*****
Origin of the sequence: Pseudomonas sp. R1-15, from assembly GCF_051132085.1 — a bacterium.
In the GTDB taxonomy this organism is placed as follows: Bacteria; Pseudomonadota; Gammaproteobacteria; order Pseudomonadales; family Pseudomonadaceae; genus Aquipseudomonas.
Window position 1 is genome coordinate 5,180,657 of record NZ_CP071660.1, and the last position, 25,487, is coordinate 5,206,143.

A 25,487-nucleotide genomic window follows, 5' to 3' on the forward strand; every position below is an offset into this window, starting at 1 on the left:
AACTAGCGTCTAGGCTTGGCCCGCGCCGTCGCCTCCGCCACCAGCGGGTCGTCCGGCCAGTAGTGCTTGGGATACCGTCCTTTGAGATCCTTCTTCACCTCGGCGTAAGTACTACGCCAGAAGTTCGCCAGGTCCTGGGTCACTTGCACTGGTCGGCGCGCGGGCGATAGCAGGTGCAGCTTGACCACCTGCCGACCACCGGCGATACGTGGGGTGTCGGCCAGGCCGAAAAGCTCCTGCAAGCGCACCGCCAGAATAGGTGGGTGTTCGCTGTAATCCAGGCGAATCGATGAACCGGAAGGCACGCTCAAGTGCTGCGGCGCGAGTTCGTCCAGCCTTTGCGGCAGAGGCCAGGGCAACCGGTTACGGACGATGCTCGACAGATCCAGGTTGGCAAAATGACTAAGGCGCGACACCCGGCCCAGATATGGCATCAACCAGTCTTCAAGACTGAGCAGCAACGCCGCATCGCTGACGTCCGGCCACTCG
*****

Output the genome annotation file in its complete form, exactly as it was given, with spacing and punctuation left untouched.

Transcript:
Origin of the sequence: Pseudomonas sp. R1-15, from assembly GCF_051132085.1 — a bacterium.
In the GTDB taxonomy this organism is placed as follows: Bacteria; Pseudomonadota; Gammaproteobacteria; order Pseudomonadales; family Pseudomonadaceae; genus Aquipseudomonas.
Window position 1 is genome coordinate 5,180,657 of record NZ_CP071660.1, and the last position, 25,487, is coordinate 5,206,143.

A 25,487-nucleotide genomic window follows, 5' to 3' on the forward strand; every position below is an offset into this window, starting at 1 on the left:
AACTAGCGTCTAGGCTTGGCCCGCGCCGTCGCCTCCGCCACCAGCGGGTCGTCCGGCCAGTAGTGCTTGGGATACCGTCCTTTGAGATCCTTCTTCACCTCGGCGTAAGTACTACGCCAGAAGTTCGCCAGGTCCTGGGTCACTTGCACTGGTCGGCGCGCGGGCGATAGCAGGTGCAGCTTGACCACCTGCCGACCACCGGCGATACGTGGGGTGTCGGCCAGGCCGAAAAGCTCCTGCAAGCGCACCGCCAGAATAGGTGGGTGTTCGCTGTAATCCAGGCGAATCGATGAACCGGAAGGCACGCTCAAGTGCTGCGGCGCGAGTTCGTCCAGCCTTTGCGGCAGAGGCCAGGGCAACCGGTTACGGACGATGCTCGACAGATCCAGGTTGGCAAAATGACTAAGGCGCGACACCCGGCCCAGATATGGCATCAACCAGTCTTCAAGACTGAGCAGCAACGCCGCATCGCTGACGTCCGGCCACTCG